Nigeria’s foreign reserve dropped to $39.86 billion as of the end of February 2022, representing a 0.44% decline compared to $40.04 billion recorded as of the previous month.
This is according to data extracted from the daily external reserve tracker from the Central Bank of Nigeria (CBN).
The recent decline represents the fourth consecutive monthly drop in the country’s reserve level despite increasing crude oil prices and the invasion on Ukraine by major crude oil producer, Russia.
Meanwhile, the reserve level has continued a downtrend largely due to the FX market intervention by the apex bank, in a bid to ensure stability of the local currency. This implies that the Central Bank sells FX in the official market at a conservative rate to manage the volatility in the currency.
According to data from the CBN statistical bulletin for Q3 2021, the apex bank supplied a sum of $8.97 billion in the FX market through the I&E, SME, and invisible. Also, the CBN supplied $1.42 billion through interbank, while $2.77 billion was channelled through BDC operators between January and June 2021, before the bank discontinued the sales of FX to them.
Despite oil at record high, reserve still dropping
It appears the rally in the crude oil market is not reflecting on the Nigerian external reserve levels despite being a major exporter of crude oil products, especially with the Russia-Ukraine war, which has sent the prices of crude oil above record levels.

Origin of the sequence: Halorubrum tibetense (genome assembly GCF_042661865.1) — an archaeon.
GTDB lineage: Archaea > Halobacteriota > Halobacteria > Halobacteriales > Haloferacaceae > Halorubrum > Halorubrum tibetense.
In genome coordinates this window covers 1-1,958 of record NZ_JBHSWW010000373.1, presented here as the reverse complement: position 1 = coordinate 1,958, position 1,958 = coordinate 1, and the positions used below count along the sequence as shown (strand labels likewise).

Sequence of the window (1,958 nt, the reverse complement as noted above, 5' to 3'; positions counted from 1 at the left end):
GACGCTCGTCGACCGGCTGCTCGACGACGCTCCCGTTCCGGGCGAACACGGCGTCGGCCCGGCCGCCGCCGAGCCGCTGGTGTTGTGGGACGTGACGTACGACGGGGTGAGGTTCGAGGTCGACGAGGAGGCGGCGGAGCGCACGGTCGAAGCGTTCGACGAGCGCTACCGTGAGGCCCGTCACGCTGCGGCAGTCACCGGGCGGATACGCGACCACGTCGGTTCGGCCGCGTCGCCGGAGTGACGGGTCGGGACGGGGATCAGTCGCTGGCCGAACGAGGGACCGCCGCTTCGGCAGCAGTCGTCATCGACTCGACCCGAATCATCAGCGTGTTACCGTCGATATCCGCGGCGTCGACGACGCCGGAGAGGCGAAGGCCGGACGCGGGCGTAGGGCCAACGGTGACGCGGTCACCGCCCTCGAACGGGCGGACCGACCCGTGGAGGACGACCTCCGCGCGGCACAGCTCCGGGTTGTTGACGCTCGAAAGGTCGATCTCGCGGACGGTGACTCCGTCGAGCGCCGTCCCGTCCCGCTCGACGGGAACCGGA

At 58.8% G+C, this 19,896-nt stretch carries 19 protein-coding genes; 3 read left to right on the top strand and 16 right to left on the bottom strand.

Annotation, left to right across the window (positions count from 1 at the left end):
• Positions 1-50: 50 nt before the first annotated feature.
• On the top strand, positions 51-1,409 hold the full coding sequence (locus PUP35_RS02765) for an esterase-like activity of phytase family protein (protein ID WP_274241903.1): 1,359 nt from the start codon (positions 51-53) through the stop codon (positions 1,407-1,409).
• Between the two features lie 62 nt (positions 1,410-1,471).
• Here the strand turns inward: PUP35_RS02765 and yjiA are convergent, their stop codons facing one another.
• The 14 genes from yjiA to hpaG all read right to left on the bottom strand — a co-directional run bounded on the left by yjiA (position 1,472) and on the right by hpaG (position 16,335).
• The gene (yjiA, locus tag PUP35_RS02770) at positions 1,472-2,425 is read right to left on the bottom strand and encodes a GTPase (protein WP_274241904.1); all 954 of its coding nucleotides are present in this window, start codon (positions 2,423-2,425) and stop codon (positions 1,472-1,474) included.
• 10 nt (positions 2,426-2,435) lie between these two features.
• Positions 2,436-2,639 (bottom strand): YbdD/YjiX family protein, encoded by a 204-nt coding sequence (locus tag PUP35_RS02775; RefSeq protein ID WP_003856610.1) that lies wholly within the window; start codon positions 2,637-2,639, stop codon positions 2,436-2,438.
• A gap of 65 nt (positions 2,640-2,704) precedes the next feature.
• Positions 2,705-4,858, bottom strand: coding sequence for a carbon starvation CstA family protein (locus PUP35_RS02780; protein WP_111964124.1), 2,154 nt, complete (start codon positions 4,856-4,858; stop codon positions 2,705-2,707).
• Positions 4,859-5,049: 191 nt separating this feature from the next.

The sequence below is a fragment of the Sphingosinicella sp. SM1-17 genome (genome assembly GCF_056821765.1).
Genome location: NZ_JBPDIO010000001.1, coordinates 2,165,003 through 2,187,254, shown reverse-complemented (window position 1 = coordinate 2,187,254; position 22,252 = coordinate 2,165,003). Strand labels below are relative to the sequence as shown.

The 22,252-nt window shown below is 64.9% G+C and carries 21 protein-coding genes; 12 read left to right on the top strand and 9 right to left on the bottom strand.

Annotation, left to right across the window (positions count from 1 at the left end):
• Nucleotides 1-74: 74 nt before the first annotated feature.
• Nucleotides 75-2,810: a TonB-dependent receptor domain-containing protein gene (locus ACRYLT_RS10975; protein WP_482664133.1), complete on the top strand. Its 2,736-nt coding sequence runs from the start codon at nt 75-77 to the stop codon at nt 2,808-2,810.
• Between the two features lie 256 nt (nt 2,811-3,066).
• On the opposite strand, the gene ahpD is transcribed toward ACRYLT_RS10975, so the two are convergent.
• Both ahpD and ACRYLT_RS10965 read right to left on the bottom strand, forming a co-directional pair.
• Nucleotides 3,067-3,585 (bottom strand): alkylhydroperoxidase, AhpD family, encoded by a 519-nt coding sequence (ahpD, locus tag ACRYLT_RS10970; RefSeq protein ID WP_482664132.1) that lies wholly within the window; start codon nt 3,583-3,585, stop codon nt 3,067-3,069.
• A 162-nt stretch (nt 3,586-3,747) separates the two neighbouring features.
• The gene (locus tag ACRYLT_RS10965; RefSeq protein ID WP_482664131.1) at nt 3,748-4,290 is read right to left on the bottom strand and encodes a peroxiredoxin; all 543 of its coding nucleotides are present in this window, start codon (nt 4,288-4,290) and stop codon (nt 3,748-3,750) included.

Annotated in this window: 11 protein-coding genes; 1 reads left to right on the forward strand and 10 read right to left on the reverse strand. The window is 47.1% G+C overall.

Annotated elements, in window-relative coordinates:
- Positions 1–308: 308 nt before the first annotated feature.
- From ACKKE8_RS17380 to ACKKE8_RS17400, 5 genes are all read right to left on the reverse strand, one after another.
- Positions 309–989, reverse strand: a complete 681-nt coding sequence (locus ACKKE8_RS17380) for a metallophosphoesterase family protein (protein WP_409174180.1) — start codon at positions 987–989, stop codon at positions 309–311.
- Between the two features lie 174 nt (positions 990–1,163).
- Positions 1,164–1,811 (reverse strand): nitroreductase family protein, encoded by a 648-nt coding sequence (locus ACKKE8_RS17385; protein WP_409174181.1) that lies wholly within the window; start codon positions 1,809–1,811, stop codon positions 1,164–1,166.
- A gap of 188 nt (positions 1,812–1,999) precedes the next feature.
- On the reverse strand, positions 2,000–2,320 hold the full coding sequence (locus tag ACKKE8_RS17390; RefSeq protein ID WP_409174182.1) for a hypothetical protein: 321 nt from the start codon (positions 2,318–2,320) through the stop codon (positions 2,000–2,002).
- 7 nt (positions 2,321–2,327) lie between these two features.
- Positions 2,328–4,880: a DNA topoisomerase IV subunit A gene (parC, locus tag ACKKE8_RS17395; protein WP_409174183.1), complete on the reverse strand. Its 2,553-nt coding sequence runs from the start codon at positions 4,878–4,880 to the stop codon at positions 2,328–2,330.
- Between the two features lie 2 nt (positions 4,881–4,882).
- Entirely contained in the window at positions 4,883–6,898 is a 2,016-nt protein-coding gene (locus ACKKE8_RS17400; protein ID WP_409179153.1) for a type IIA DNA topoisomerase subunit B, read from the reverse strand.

- The continuous intervention in the FX market by the Central Bank is a major factor impeding the growth of Nigeria’s reserve. However, Nigeria’s inability to meet up with oil production quota has affected our oil export revenues in recent times.
- The Organization of Petroleum Exporting Countries (OPEC) increased Nigeria’s production quota to 1.72 million bpd for March 2022 from 1.7 million bpd and 1.68 million bpd in February and January respectively, despite being unable to meet previous targets.
- The decline in our crude oil export earnings, means a reduction in FX which would have been used to improve the external reserve. Meanwhile, it is worth noting that the reserve level recorded marginal increase in the final week of the month under review.
Nairametrics reported in the previous month that Nigeria’s external reserve fell by $481.4 million in January 2022 to close the month at $40.04 billion, following a $666.2 million decline recorded in December 2021.
What you should know about foreign reserve
- Foreign reserves are assets held on reserve by the central bank of a country used to back liabilities and influence monetary policy.
- They include foreign banknotes, deposits, bonds, treasury bills and other foreign government securities.
- These assets serve many purposes but are most significantly held to ensure that a government or its agency has backup funds if their national currency rapidly devalues.
- Foreign exchange reserves are also called international or external reserves.